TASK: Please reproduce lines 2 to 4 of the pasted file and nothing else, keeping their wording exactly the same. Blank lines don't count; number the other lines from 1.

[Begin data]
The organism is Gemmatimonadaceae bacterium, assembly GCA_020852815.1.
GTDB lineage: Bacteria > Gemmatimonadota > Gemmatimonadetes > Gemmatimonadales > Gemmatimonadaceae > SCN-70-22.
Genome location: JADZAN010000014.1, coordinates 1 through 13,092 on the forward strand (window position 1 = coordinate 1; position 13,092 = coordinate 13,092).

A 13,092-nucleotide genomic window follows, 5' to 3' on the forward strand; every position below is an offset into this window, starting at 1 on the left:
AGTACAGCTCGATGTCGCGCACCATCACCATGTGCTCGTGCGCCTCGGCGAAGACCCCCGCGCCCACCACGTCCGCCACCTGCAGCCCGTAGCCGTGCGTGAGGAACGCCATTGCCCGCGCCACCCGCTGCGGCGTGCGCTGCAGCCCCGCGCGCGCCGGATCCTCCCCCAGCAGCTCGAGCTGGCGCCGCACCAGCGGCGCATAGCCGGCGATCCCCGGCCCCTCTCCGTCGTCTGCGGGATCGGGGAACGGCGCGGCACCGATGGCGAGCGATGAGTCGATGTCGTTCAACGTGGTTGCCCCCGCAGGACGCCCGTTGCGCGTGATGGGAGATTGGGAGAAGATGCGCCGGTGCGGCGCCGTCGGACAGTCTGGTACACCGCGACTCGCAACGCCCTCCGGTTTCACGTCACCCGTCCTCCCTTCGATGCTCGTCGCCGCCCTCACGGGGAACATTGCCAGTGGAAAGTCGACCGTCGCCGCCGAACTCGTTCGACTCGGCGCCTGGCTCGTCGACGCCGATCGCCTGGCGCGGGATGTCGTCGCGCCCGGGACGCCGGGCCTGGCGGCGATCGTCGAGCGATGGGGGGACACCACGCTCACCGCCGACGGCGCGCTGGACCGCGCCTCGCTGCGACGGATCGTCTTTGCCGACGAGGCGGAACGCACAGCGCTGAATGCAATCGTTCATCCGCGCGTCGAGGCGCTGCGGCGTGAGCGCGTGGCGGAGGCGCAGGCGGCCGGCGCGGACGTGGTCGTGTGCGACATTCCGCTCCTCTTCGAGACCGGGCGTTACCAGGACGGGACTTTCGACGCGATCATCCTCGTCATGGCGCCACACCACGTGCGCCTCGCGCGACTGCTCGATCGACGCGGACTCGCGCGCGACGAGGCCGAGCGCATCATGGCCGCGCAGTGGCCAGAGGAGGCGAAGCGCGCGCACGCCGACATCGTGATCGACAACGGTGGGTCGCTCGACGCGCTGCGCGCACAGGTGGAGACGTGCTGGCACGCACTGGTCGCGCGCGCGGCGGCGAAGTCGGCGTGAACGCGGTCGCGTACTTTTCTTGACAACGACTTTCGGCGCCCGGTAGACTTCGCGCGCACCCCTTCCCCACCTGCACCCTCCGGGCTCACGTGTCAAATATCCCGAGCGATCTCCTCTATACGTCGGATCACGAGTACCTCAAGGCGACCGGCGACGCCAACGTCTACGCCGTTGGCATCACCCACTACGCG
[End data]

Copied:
GTDB lineage: Bacteria > Gemmatimonadota > Gemmatimonadetes > Gemmatimonadales > Gemmatimonadaceae > SCN-70-22.
Genome location: JADZAN010000014.1, coordinates 1 through 13,092 on the forward strand (window position 1 = coordinate 1; position 13,092 = coordinate 13,092).

A 13,092-nucleotide genomic window follows, 5' to 3' on the forward strand; every position below is an offset into this window, starting at 1 on the left: